....Centrist GOP senators are on board with some Medicaid cuts but disagree over how best to implement them. Some say the House plan to halt federal funding for new expansion enrollees in 2020 is too harsh and want a longer sunset of the program.

Nearly a quarter of all Americans depend on Medicaid as their primary (or only) source of health coverage. That's the American health care system for you. Nonetheless, of course Republican centrists are on board with "some" Medicaid cuts. They only want to quibble over whether 10 million poor people should be tossed out of the program by 2026 or if it would be more humane to toss out 9 million poor people by 2028. Decisions, decisions.

Here's a snippet from the Economist's interview with President Trump and Treasury Secretary Steven Mnuchin. The subject is whether China is manipulating its currency in a way that hurts the United States:

Trump: They’re actually not a currency [manipulator]. You know, since I’ve been talking about currency manipulation with respect to them and other countries, they stopped.

Mnuchin: Right, as soon as the president got elected they went the other way.

It's tiresome to hear Trump say this, and doubly tiresome to hear Mnuchin chime in like a toady about it. Yes sir, Mr. President, they stopped as soon as they realized a real man was about to occupy the White House!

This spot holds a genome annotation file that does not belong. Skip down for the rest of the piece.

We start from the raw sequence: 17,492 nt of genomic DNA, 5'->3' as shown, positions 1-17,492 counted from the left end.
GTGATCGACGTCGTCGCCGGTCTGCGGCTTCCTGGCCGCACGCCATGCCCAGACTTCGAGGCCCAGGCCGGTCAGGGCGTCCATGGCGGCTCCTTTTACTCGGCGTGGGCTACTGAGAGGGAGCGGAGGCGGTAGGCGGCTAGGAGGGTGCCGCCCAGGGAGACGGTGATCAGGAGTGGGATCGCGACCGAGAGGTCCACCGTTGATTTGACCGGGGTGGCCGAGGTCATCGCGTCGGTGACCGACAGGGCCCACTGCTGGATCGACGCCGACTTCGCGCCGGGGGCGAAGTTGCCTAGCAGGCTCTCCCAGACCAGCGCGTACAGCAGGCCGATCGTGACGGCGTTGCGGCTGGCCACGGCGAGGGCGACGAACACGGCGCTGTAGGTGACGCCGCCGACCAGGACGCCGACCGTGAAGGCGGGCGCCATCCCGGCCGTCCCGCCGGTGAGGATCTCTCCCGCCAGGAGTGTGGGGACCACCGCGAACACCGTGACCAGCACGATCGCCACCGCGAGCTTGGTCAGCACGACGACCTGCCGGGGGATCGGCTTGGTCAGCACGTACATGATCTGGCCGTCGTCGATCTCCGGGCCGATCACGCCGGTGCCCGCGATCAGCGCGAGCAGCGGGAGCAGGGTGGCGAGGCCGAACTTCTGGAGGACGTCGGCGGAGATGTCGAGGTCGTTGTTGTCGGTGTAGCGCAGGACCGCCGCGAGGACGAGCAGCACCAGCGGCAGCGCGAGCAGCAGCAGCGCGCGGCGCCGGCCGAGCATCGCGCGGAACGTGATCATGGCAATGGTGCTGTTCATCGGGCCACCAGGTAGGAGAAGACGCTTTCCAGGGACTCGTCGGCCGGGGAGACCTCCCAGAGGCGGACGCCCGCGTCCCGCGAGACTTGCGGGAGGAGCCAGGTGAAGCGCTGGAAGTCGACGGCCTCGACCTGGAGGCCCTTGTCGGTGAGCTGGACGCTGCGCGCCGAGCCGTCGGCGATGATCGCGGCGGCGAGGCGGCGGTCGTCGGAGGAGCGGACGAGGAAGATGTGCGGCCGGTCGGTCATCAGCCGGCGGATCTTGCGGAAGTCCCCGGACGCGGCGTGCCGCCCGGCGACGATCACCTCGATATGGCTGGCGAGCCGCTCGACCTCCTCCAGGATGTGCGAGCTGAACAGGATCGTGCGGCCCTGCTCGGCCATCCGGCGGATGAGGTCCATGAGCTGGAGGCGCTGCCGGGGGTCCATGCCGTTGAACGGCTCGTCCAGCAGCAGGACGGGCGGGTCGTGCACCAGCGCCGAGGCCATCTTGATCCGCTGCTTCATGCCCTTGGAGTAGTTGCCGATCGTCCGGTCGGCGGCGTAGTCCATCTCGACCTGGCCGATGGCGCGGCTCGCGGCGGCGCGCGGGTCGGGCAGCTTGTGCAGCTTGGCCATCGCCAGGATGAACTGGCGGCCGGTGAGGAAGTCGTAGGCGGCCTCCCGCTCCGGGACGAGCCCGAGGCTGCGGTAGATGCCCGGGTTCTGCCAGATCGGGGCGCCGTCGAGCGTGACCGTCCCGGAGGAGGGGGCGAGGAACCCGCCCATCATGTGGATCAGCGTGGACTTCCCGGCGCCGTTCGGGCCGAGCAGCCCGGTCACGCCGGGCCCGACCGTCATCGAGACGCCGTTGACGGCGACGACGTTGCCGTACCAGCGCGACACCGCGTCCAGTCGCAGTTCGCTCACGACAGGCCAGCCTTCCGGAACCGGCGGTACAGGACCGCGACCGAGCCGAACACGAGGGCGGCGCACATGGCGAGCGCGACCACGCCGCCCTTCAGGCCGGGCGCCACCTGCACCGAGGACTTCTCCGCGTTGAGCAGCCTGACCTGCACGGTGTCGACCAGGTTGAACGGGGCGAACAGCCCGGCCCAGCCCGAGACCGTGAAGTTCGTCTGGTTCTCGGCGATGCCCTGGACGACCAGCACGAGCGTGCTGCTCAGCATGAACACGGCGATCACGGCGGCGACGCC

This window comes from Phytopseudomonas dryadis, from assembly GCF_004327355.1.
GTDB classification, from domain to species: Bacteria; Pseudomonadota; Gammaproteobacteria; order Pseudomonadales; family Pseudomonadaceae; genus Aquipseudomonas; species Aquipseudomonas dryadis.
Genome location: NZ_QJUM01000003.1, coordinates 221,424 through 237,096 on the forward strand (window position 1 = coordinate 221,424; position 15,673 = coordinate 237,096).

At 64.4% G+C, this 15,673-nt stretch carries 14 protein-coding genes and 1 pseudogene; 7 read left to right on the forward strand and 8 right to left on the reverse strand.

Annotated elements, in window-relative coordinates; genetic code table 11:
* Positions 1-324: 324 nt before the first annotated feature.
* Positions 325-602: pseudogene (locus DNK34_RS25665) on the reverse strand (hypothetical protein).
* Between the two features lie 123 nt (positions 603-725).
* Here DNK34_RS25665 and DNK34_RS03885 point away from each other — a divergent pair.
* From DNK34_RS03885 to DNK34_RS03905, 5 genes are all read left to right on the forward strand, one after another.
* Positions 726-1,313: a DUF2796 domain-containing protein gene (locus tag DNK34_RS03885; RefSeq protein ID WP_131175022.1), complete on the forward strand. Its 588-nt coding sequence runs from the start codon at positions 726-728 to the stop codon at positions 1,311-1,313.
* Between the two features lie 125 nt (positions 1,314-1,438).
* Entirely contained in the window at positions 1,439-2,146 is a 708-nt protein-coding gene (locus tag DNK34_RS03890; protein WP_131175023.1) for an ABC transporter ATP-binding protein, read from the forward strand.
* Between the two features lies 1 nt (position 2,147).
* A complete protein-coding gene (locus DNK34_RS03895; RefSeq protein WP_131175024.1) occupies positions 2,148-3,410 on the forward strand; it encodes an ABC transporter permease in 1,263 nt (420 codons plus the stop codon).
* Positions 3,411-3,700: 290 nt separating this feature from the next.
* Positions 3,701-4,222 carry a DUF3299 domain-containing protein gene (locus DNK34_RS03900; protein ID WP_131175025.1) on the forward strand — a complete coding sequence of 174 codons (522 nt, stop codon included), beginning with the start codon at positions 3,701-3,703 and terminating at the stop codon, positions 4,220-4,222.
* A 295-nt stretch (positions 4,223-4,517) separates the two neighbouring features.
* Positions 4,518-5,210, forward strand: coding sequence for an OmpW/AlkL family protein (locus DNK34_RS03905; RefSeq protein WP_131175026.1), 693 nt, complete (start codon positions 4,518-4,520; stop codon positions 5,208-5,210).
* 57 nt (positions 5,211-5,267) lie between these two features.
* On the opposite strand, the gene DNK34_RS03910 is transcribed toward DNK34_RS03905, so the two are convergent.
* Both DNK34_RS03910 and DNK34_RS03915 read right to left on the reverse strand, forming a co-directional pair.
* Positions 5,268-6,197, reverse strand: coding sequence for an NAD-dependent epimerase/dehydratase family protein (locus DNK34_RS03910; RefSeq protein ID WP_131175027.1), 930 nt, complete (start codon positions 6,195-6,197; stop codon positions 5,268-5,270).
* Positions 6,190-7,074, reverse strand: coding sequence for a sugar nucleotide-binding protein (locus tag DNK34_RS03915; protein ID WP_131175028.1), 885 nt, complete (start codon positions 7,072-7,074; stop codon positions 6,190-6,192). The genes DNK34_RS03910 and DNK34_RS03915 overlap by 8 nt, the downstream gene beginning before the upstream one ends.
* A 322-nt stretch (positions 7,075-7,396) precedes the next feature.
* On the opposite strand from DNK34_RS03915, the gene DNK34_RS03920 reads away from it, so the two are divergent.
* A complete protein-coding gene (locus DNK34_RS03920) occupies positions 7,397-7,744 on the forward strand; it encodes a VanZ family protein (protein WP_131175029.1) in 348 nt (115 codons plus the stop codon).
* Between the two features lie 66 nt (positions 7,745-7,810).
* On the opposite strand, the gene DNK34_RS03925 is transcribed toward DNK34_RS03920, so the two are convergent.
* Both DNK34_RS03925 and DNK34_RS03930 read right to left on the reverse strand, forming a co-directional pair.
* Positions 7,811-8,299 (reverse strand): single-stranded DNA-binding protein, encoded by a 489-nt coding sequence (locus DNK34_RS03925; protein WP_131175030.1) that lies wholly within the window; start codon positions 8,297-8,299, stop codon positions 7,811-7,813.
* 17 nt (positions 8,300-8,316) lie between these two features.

Here's all you need to know about Chinese currency manipulation:

All the way through 2013, China's foreign reserves increased nearly every quarter. This was because they were buying lots and lots of dollars as a way of keeping the value of the yuan low, which made Chinese exports cheaper and American imports more expensive. In mid-2014 they stopped. Since then, they've mostly sold their dollar holdings, to the tune of a trillion dollars over the past couple of years. During this entire time the yuan has been falling on its own, and the Chinese intervention has had the effect of propping it up to prevent it from falling even faster. This makes Chinese exports more expensive and American imports cheaper, which is exactly what we want.

As for November 2016, nothing happened. I don't know if Trump knows this, since he seems to live in some kind of alternate reality, but Mnuchin does. So does everyone else.

You can do quick and easy fun stuff with color in Photoshop with the White Balance tool and Replace Color tool. For the former, just click the eyedropper randomly on the image and see what happens. For the latter, choose a color randomly and then change the hue to see what you get. If you feel like screwing around with weird tints and colors, this is a very simple way of doing it. We can all be Andy Warhol for 15 minutes.

Remember my photo of the chopsticks a couple of weeks ago? Here's what it looks like with various combinations of color manipulation. The original image is at the top, followed by half a dozen false-color images.